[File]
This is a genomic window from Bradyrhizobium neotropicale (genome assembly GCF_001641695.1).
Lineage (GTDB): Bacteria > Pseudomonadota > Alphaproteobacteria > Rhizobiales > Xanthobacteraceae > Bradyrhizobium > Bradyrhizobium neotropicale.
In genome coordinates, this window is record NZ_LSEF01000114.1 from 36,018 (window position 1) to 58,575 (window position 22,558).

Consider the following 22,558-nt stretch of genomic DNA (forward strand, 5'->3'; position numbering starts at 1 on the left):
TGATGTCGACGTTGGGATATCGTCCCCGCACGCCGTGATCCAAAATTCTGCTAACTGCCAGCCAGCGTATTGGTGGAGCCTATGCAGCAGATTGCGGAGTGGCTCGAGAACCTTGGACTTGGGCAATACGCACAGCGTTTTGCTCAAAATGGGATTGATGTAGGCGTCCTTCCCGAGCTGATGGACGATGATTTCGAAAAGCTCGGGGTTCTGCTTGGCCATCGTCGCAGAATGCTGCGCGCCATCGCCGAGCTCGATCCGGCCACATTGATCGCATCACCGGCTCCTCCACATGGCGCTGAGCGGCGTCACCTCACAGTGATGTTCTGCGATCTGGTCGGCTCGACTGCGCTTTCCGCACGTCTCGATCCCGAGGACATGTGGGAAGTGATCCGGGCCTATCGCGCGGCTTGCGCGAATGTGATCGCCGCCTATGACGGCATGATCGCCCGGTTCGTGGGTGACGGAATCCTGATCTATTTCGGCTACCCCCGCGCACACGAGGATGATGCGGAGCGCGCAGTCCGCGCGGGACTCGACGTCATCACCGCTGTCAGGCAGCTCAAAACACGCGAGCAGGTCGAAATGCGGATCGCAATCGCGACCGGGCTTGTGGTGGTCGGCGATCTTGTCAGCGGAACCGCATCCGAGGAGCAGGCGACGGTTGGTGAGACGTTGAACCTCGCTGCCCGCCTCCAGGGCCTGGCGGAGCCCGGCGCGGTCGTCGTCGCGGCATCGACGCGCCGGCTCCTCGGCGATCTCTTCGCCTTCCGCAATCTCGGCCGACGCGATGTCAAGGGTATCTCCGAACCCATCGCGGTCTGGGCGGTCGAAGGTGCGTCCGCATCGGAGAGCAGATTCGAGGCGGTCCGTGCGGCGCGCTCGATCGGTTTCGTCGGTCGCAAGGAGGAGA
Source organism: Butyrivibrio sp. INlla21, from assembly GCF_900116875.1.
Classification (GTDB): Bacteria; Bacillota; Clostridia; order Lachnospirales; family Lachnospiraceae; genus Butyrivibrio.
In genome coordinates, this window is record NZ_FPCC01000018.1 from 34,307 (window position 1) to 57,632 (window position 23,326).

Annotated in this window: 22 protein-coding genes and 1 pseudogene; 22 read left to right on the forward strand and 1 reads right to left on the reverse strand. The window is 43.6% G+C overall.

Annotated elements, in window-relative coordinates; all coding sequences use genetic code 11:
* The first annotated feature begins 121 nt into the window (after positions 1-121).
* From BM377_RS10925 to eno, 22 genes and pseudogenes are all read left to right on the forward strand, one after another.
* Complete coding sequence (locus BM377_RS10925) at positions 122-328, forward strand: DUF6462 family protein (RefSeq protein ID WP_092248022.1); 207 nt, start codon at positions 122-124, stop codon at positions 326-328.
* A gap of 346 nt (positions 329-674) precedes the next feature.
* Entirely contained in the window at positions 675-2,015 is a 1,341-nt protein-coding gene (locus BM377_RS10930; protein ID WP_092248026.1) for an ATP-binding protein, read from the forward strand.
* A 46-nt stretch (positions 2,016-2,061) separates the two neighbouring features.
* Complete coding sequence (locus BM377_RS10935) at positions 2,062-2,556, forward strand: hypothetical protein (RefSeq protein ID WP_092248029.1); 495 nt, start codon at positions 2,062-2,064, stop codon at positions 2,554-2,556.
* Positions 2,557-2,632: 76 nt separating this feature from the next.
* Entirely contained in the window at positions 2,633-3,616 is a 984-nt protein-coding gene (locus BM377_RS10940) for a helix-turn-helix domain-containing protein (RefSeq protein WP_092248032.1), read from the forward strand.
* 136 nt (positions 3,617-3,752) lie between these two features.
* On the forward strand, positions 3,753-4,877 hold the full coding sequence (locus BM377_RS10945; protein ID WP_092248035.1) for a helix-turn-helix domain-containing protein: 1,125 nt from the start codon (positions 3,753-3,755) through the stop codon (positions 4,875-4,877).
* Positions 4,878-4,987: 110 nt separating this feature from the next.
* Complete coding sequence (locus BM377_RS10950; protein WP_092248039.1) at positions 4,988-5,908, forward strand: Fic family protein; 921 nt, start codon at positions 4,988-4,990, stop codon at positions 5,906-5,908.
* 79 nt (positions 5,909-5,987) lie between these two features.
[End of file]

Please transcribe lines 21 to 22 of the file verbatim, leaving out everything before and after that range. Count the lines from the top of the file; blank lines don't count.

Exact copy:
* On the forward strand, positions 3,753-4,877 hold the full coding sequence (locus BM377_RS10945; protein ID WP_092248035.1) for a helix-turn-helix domain-containing protein: 1,125 nt from the start codon (positions 3,753-3,755) through the stop codon (positions 4,875-4,877).
* Positions 4,878-4,987: 110 nt separating this feature from the next.